That iPhone in your pocket, it started with ping-pong.
Flip it over. What’s it say on the back? Manufactured in China.
Back in 1971 about the only things being manufactured in China were copies of Mao’s Little Red Book and blood hatred for the United States Imperialists.
This was the era when the chairman famously declared that Chinese Communists needn’t fear nuclear war because, when the dust settled, there would be more Chinese left crawling out of the ashes than Americans.
It goes without saying they weren’t assembling iPhones in Zhengzhou in those days.
Then an American ping-pong player missed the bus.
It was at the World Table Tennis Championships in Nagoya, Japan. Glen Cowan was getting in a little extra practice when the U.S. team bus left without him. A member of the Chinese team that dominated the sport had been practicing with Cowan and impulsively offered him a ride with him and his teammates.
To say the least, the Red Guard would not have approved.
Neither, it is safe to say, would have the U.S. State Department.
Press photographers snapped pictures of the two athletes getting off the bus; an informal invitation to visit ensued, and the Great Wall came a-tumblin’ down.
Skip ahead 47 years.
Nearly one-fifth of all goods imported into the Unites States come from China. In 2016, more than 1.66 million Americans traveled to China; more than 2.17 million Chinese visited us here.
On Friday, as South Korean President Moon Jae-in and Kim Yo Jong, North Korean leader Kim Jong Un’s sister, watched from the stands, athletes from North and South Korea entered the Olympic Stadium at Pyeongchang under a banner featuring the blue image of a united Korean peninsula.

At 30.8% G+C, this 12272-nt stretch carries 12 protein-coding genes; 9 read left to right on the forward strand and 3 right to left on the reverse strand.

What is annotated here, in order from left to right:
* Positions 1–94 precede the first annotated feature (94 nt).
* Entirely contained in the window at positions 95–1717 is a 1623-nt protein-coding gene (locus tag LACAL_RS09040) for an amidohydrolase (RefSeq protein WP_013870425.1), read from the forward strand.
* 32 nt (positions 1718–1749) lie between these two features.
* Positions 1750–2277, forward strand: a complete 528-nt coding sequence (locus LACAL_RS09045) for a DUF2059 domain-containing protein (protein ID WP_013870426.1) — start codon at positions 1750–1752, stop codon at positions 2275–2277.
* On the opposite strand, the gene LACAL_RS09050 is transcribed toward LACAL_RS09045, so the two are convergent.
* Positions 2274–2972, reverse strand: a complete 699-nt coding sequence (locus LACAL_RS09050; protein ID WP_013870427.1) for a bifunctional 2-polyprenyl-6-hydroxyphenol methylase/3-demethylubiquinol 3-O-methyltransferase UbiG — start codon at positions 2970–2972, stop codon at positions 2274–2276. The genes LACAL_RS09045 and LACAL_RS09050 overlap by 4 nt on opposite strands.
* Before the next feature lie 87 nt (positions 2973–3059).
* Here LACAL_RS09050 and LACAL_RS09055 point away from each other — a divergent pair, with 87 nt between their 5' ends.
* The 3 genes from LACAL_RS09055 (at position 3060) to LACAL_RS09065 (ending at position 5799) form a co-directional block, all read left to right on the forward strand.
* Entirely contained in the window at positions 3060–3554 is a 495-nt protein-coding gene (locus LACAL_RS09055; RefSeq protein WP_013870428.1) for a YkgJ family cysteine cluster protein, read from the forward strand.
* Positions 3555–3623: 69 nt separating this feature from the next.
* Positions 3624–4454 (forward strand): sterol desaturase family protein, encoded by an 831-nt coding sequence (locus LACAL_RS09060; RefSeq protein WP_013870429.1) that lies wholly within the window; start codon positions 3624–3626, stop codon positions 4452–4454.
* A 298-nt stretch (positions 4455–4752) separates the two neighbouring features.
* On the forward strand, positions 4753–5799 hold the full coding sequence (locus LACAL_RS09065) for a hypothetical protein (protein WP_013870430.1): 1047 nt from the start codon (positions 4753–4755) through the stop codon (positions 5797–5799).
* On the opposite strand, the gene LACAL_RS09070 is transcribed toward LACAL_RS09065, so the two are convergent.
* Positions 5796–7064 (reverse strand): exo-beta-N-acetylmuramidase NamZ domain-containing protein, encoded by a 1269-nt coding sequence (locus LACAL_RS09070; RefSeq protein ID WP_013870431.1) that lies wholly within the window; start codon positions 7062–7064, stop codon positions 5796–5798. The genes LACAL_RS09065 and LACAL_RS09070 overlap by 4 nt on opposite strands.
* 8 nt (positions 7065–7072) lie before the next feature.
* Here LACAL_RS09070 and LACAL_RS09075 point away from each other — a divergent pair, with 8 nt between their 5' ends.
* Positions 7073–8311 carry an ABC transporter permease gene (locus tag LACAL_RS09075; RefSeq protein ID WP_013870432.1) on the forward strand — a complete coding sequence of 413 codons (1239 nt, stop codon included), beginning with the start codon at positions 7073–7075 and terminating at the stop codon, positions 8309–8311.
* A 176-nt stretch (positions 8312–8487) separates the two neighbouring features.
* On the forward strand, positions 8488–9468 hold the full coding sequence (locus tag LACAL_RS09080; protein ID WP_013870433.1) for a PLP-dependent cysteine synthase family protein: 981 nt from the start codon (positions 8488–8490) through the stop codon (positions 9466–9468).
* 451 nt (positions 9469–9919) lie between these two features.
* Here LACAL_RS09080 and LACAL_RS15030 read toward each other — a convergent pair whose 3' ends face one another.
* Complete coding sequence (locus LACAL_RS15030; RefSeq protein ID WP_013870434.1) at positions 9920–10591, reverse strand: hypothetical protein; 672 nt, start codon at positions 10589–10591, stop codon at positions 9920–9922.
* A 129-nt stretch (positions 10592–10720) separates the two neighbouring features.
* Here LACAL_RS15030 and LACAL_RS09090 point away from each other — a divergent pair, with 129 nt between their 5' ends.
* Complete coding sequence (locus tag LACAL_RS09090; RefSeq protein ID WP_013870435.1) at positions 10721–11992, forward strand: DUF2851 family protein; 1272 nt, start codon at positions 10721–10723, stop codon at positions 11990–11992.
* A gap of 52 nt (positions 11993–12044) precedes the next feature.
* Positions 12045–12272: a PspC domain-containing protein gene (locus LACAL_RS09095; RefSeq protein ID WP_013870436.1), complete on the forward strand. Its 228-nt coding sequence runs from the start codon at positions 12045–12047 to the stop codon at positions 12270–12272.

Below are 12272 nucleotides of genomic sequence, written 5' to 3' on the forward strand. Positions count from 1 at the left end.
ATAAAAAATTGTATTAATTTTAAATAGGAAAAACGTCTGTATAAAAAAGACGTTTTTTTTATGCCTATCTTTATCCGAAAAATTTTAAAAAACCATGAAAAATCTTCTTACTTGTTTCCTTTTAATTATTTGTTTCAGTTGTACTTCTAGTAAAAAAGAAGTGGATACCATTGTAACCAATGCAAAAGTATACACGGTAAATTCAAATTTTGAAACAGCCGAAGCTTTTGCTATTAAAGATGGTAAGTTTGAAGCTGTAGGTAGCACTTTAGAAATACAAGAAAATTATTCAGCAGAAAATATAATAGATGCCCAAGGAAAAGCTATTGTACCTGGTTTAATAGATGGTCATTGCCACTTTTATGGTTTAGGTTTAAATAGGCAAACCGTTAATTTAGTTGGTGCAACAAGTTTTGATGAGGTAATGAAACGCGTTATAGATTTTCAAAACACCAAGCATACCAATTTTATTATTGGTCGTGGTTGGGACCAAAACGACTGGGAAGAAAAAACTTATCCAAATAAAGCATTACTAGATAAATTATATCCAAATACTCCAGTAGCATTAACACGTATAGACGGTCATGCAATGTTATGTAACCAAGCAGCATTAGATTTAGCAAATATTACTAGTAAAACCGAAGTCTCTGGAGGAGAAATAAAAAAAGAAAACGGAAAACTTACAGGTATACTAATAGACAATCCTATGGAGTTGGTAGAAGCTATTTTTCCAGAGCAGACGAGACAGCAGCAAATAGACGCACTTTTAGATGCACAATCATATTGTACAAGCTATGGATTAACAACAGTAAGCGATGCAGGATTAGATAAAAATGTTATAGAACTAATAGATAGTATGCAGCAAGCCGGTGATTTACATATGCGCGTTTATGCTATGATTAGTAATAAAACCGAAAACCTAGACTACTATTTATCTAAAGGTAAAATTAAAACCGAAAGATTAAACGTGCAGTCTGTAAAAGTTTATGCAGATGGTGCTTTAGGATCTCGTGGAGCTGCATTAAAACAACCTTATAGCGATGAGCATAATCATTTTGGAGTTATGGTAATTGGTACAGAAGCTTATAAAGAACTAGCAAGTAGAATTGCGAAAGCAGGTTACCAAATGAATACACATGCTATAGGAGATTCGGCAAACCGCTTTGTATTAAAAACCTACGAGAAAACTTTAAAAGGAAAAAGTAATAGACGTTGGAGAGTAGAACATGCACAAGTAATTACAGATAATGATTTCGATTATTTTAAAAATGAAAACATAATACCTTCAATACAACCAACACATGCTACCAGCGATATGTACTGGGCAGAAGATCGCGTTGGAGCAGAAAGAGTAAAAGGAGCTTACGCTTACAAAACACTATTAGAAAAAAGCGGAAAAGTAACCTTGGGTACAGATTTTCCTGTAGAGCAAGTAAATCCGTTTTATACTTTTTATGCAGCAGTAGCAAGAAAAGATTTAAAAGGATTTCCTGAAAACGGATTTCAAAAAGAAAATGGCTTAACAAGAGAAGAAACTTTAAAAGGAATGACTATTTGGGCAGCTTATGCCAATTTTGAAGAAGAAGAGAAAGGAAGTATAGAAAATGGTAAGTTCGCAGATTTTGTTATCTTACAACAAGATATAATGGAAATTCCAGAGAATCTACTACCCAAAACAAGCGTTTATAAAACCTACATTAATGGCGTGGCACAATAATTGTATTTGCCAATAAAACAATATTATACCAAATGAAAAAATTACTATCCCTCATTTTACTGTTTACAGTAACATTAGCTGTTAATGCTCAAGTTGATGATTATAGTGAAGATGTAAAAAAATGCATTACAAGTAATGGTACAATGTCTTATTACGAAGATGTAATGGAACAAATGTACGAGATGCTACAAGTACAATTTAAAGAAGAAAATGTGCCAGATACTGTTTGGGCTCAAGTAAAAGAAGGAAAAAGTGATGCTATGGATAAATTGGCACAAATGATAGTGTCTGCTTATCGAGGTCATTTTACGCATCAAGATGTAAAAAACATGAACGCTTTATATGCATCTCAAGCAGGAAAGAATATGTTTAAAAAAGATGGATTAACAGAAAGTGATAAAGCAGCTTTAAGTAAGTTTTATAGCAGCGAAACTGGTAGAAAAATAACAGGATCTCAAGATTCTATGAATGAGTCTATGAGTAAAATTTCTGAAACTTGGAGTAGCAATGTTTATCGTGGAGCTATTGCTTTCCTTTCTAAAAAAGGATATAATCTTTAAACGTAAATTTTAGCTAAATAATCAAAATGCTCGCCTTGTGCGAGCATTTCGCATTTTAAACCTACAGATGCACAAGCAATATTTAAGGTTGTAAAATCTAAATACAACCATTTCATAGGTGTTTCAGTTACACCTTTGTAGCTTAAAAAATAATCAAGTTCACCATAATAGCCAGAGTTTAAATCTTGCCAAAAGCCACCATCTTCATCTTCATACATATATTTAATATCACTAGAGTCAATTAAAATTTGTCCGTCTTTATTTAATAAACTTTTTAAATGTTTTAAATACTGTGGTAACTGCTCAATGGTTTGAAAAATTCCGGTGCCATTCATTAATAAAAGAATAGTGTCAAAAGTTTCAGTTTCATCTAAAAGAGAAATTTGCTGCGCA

Déjà vu all over again?
Let’s be clear, I don’t put a lot of stock in the Olympics. Truth be told, I didn’t watch the opening ceremony and couldn’t tell you who this go-around’s celebrities du jour might be. I began losing interest in the quadrennial spectacle several Olympiads ago when coverage shifted from competition among the world’s most gifted athletes to World Wrestling Federation-style storylines that turned competitors into soap opera stars with a blatant focus on all-Americans, all of the time.
And I know full well that sport rarely trumps politics. Jesse Owens in 1936 didn’t prevent Munich in 1938, much less the Holocaust that was to follow. The 1972 Munich games will forever be remembered for Black September rather than gold medals, and there was blood in the water when the Hungarians and Soviets met in a gold medal water polo match only a month after Soviet tanks rolled into Budapest to crush the 1956 Hungarian uprising.
Still, I have an iPhone in my pocket.
In April 1971, all it took was a ping-pong paddle to move the world just a little bit. That little bit turned out to be just enough to set in motion a change in relations that no one in Beijing, Moscow, Washington or anywhere else dared, hoped or feared to imagine.
On Friday two athletes, one representing a bloody-handed totalitarian tyranny and the other a craven running-dog imperialist puppet, clasped hands on a single flag pole and shoulder to shoulder, circled the playing field. For the moment, clenched fists gave way to open-handed gestures of friendship and threats of nuclear fire were forgotten.
I’ll acknowledge the skeptics. The rancor runs deep on both sides — but no deeper than the hate-filled chants of the Red Guard mob and the carefully orchestrated American response to the Red Menace that preceded Nixon and Zhou Enlai offering toasts in the Great Hall of the People. The door to peace was open but a crack. We dared step through.
Do we still have that kind of courage?
Would you bet your iPhone on it?